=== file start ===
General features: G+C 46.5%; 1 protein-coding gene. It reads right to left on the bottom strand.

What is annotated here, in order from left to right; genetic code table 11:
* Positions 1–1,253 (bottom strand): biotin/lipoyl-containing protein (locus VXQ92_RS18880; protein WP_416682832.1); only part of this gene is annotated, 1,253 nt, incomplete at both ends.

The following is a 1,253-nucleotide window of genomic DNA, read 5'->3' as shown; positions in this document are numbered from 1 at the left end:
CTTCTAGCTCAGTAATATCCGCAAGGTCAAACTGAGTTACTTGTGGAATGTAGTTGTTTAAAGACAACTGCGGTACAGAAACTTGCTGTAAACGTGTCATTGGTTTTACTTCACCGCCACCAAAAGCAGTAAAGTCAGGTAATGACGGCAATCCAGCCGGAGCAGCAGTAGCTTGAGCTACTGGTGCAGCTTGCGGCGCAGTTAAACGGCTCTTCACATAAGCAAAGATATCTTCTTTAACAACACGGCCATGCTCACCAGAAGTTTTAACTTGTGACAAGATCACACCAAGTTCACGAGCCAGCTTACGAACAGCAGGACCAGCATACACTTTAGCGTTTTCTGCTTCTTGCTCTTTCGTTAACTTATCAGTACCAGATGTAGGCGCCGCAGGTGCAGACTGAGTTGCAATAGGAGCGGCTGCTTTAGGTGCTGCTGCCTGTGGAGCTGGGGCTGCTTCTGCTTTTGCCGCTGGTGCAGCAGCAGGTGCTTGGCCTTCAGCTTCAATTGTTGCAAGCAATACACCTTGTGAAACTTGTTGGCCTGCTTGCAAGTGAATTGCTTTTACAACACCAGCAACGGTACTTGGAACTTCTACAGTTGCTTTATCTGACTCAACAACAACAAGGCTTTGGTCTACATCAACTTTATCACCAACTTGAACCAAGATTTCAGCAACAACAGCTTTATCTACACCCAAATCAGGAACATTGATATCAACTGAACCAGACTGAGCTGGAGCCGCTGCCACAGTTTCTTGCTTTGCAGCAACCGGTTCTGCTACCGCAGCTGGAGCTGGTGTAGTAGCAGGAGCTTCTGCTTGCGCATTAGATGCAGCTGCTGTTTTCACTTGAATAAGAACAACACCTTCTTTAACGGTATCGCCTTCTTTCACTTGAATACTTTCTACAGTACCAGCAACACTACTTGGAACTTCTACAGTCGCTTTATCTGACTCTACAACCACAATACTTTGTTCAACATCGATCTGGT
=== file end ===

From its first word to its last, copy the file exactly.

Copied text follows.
General features: G+C 46.5%; 1 protein-coding gene. It reads right to left on the bottom strand.

What is annotated here, in order from left to right; genetic code table 11:
* Positions 1–1,253 (bottom strand): biotin/lipoyl-containing protein (locus VXQ92_RS18880; protein WP_416682832.1); only part of this gene is annotated, 1,253 nt, incomplete at both ends.

The following is a 1,253-nucleotide window of genomic DNA, read 5'->3' as shown; positions in this document are numbered from 1 at the left end:
CTTCTAGCTCAGTAATATCCGCAAGGTCAAACTGAGTTACTTGTGGAATGTAGTTGTTTAAAGACAACTGCGGTACAGAAACTTGCTGTAAACGTGTCATTGGTTTTACTTCACCGCCACCAAAAGCAGTAAAGTCAGGTAATGACGGCAATCCAGCCGGAGCAGCAGTAGCTTGAGCTACTGGTGCAGCTTGCGGCGCAGTTAAACGGCTCTTCACATAAGCAAAGATATCTTCTTTAACAACACGGCCATGCTCACCAGAAGTTTTAACTTGTGACAAGATCACACCAAGTTCACGAGCCAGCTTACGAACAGCAGGACCAGCATACACTTTAGCGTTTTCTGCTTCTTGCTCTTTCGTTAACTTATCAGTACCAGATGTAGGCGCCGCAGGTGCAGACTGAGTTGCAATAGGAGCGGCTGCTTTAGGTGCTGCTGCCTGTGGAGCTGGGGCTGCTTCTGCTTTTGCCGCTGGTGCAGCAGCAGGTGCTTGGCCTTCAGCTTCAATTGTTGCAAGCAATACACCTTGTGAAACTTGTTGGCCTGCTTGCAAGTGAATTGCTTTTACAACACCAGCAACGGTACTTGGAACTTCTACAGTTGCTTTATCTGACTCAACAACAACAAGGCTTTGGTCTACATCAACTTTATCACCAACTTGAACCAAGATTTCAGCAACAACAGCTTTATCTACACCCAAATCAGGAACATTGATATCAACTGAACCAGACTGAGCTGGAGCCGCTGCCACAGTTTCTTGCTTTGCAGCAACCGGTTCTGCTACCGCAGCTGGAGCTGGTGTAGTAGCAGGAGCTTCTGCTTGCGCATTAGATGCAGCTGCTGTTTTCACTTGAATAAGAACAACACCTTCTTTAACGGTATCGCCTTCTTTCACTTGAATACTTTCTACAGTACCAGCAACACTACTTGGAACTTCTACAGTCGCTTTATCTGACTCTACAACCACAATACTTTGTTCAACATCGATCTGGT